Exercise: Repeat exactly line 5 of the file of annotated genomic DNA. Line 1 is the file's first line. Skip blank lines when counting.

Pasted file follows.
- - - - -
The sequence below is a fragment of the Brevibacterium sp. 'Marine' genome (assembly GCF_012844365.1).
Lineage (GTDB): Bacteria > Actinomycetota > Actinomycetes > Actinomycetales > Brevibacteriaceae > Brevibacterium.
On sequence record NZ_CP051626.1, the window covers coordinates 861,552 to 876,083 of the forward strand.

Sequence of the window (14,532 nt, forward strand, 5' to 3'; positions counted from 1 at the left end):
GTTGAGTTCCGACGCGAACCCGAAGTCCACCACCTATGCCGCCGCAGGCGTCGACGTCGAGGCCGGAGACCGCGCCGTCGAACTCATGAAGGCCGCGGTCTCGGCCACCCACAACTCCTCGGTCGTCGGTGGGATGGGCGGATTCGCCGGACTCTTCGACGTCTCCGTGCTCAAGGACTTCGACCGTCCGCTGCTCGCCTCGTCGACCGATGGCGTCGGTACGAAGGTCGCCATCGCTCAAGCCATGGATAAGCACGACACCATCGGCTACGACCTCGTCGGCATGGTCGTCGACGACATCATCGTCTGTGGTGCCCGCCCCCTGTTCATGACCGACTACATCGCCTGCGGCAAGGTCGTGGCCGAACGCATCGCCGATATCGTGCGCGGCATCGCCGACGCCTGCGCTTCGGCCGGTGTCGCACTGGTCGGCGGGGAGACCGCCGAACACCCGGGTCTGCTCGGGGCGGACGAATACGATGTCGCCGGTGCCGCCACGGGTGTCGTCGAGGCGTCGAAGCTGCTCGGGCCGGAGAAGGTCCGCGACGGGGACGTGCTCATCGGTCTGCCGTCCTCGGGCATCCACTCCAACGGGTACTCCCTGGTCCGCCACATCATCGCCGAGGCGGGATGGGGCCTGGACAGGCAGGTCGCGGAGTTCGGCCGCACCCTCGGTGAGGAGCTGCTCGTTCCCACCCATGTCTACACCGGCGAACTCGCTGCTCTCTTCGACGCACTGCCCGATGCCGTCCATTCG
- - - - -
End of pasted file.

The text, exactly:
GTTGAGTTCCGACGCGAACCCGAAGTCCACCACCTATGCCGCCGCAGGCGTCGACGTCGAGGCCGGAGACCGCGCCGTCGAACTCATGAAGGCCGCGGTCTCGGCCACCCACAACTCCTCGGTCGTCGGTGGGATGGGCGGATTCGCCGGACTCTTCGACGTCTCCGTGCTCAAGGACTTCGACCGTCCGCTGCTCGCCTCGTCGACCGATGGCGTCGGTACGAAGGTCGCCATCGCTCAAGCCATGGATAAGCACGACACCATCGGCTACGACCTCGTCGGCATGGTCGTCGACGACATCATCGTCTGTGGTGCCCGCCCCCTGTTCATGACCGACTACATCGCCTGCGGCAAGGTCGTGGCCGAACGCATCGCCGATATCGTGCGCGGCATCGCCGACGCCTGCGCTTCGGCCGGTGTCGCACTGGTCGGCGGGGAGACCGCCGAACACCCGGGTCTGCTCGGGGCGGACGAATACGATGTCGCCGGTGCCGCCACGGGTGTCGTCGAGGCGTCGAAGCTGCTCGGGCCGGAGAAGGTCCGCGACGGGGACGTGCTCATCGGTCTGCCGTCCTCGGGCATCCACTCCAACGGGTACTCCCTGGTCCGCCACATCATCGCCGAGGCGGGATGGGGCCTGGACAGGCAGGTCGCGGAGTTCGGCCGCACCCTCGGTGAGGAGCTGCTCGTTCCCACCCATGTCTACACCGGCGAACTCGCTGCTCTCTTCGACGCACTGCCCGATGCCGTCCATTCG